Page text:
May 21, 2024

Releases I'm Ready For, Summer 2024

I've been planning out my summer reading and getting excited for these new books by some of my favorite authors:

THE HAZELBOURNE LADIES MOTORCYCLE AND FLYING CLUB by Helen Simonson (May 7): Simonson writes wonderful comedies of manners. MAJOR PETTIGREW'S LAST STAND is the charming story of two widowers falling in love despite the opinions of their small English village. In THE SUMMER BEFORE THE WAR, residents of a small English village are concerned with not only the activities of their residents, but also the start of World War I. This new novel is also historical, set just after the war in 1919, and it sounds like another delight.

THE DEFAULT WORLD by Naomi Kanakia (May 28): Kanakia has published three young adult novels (most recently, JUST HAPPY TO BE HERE) that all portray characters and situations with the complexity and nuance they deserve. I'm excited for her first novel with an adult rather than teen protagonist. The tagline, "A trans woman sets out to exploit a group of wealthy roommates," sounds like a wild ride, and the San Francisco tech world setting is an extra draw for me.

MOONBOUND by Robin Sloan (June 11): Speaking of the San Francisco tech world, that's the starting point for Sloan's MR. PENUMBRA'S 24-HOUR BOOKSTORE and SOURDOUGH before each swerves off into a mysterious secretive society, one based around books and the other in food. I adored both and can't wait to see where Sloan is going in MOONBOUND, which takes place 13,000 years in the future. There's a companion website where he's posting material related to the book.

SLOW DANCE by Rainbow Rowell (July 23): I've read all of Rowell's novels, and I love the way she writes about the emotions of relationships between people with humor and heart. After almost a decade of publishing books about magical characters in the Simon Snow series, she's returning to a story of real world adults trying to figure out a relationship together.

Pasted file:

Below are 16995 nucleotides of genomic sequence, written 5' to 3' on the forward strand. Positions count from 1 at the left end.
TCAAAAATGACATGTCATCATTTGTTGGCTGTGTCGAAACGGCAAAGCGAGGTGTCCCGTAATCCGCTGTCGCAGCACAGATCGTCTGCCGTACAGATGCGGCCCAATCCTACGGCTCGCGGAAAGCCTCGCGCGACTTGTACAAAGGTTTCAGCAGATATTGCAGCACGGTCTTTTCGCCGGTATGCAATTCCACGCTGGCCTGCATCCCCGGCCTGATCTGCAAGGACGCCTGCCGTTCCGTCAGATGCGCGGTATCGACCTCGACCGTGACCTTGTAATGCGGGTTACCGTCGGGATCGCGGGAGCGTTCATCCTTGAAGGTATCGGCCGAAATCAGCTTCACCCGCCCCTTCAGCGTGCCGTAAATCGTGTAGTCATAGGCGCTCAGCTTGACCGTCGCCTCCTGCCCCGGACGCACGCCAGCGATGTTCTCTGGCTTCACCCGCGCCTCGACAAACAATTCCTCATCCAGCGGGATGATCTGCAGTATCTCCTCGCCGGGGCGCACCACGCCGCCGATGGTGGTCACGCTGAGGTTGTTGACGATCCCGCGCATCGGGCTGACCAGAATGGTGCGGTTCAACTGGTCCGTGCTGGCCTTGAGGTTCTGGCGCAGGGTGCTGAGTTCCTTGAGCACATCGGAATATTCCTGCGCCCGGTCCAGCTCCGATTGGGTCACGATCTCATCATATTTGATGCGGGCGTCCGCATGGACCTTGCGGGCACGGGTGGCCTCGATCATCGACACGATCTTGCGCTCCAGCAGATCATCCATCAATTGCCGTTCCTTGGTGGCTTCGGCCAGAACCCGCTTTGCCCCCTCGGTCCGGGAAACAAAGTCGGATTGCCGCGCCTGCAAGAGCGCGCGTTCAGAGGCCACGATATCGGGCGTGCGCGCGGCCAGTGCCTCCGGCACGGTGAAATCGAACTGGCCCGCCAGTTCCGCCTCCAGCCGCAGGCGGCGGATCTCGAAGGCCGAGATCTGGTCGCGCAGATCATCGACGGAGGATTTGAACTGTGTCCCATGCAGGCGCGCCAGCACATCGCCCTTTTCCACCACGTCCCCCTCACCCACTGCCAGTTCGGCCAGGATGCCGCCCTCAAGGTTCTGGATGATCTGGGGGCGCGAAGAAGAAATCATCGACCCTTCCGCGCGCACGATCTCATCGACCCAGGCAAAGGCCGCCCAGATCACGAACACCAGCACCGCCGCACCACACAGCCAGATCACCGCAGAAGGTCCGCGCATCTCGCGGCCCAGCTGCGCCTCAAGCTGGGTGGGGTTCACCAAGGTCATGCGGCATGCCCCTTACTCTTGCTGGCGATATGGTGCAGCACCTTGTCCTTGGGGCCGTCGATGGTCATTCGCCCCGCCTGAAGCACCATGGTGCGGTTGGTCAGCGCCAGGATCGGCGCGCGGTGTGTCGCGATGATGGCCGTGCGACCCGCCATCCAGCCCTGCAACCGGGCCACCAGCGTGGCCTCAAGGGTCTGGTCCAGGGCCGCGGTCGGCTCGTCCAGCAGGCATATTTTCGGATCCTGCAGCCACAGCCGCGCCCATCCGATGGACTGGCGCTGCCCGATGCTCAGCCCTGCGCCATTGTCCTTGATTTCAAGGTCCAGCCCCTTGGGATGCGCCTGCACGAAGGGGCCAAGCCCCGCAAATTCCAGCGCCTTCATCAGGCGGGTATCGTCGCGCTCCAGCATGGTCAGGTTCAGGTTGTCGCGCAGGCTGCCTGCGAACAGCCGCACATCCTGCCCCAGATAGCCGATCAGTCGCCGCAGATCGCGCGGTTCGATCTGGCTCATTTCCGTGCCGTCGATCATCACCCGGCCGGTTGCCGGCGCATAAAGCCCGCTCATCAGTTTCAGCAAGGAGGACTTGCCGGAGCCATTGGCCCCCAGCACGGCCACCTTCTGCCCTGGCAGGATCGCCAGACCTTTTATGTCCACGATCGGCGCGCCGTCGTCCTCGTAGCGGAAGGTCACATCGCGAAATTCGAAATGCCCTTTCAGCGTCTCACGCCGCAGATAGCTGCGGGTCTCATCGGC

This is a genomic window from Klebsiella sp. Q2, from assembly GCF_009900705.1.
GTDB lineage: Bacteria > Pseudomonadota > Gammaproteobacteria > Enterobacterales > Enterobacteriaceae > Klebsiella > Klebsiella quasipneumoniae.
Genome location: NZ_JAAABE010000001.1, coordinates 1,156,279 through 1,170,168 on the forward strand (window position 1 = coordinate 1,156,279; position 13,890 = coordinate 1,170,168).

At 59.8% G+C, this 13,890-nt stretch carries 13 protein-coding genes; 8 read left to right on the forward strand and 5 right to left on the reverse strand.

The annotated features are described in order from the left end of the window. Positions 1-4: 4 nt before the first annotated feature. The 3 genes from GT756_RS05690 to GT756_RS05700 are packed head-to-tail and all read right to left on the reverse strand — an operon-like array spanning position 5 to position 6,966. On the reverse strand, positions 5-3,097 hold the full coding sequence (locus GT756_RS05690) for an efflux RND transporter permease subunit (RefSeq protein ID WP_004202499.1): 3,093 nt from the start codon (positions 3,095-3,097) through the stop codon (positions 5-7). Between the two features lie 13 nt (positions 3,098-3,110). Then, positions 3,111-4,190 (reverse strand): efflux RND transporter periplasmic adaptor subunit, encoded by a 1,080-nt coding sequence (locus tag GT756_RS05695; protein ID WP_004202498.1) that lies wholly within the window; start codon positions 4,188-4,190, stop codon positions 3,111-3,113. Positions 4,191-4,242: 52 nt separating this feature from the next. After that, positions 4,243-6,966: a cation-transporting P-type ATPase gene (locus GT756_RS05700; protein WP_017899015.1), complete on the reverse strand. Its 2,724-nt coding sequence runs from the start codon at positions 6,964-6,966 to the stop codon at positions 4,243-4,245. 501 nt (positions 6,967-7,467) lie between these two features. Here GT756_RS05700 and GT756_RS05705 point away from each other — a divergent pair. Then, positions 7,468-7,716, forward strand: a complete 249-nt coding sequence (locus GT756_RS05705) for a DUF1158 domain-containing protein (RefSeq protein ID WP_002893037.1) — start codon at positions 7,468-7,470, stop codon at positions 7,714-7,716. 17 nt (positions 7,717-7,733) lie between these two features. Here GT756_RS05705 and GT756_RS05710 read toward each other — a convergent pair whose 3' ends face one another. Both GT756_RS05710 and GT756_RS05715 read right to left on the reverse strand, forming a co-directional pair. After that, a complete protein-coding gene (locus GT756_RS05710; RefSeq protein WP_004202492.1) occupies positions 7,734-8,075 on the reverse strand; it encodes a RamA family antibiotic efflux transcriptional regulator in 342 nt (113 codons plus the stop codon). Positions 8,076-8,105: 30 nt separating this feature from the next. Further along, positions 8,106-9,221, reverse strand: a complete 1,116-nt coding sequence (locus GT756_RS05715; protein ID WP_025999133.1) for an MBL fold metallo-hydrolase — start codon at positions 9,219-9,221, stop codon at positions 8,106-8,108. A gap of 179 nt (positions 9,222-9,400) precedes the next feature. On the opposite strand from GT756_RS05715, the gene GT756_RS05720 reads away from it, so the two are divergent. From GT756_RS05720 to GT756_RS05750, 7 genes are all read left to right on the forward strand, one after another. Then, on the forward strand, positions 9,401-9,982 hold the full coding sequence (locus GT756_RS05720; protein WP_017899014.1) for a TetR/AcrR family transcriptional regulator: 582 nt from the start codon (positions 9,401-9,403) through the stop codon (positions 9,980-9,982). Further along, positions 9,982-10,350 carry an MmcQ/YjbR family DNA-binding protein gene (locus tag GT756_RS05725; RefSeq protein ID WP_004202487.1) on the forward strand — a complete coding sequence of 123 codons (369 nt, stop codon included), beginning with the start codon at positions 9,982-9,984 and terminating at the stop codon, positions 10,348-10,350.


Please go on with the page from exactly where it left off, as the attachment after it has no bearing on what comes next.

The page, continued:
SPECIAL TOPICS IN BEING A PARENT by S. Bear Bergman, illustrated by Saul Freedman-Lawson (July 30): The first collaboration between Bergman and Freedman-Lawson, SPECIAL TOPICS IN BEING A HUMAN, offers life advice that's as enjoyable to read and look at as it is useful. I'm willing to bet that even as a non-parent, I'll find guidance in this new book to incorporate into my life and relationships.

LOKA by S.B. Divya (August 13): Last year's MERU launched a space opera series with imaginative worldbuilding, great characters, and an exciting plot. I'm looking forward to continuing the interplanetary and genetic adventures in the next installment!

Good Stuff Out There:

→ At CrimeReads, Micaiah Johnson explains how genre communicates a contract with the reader: "This understanding is why I write every single story as a murder mystery author, even though I do not strictly write murder mysteries. The murder mystery author's contract is neither kind nor cruel, but a kind of trickster middle. The murder mystery author gets to behave like an older sibling who is as bullying as they are loving: I will trick you, there will be death, but there will also be resolution. It is the antagonism of the horror writer, but in the form of a game. And, most importantly, it is a game the reader can win."

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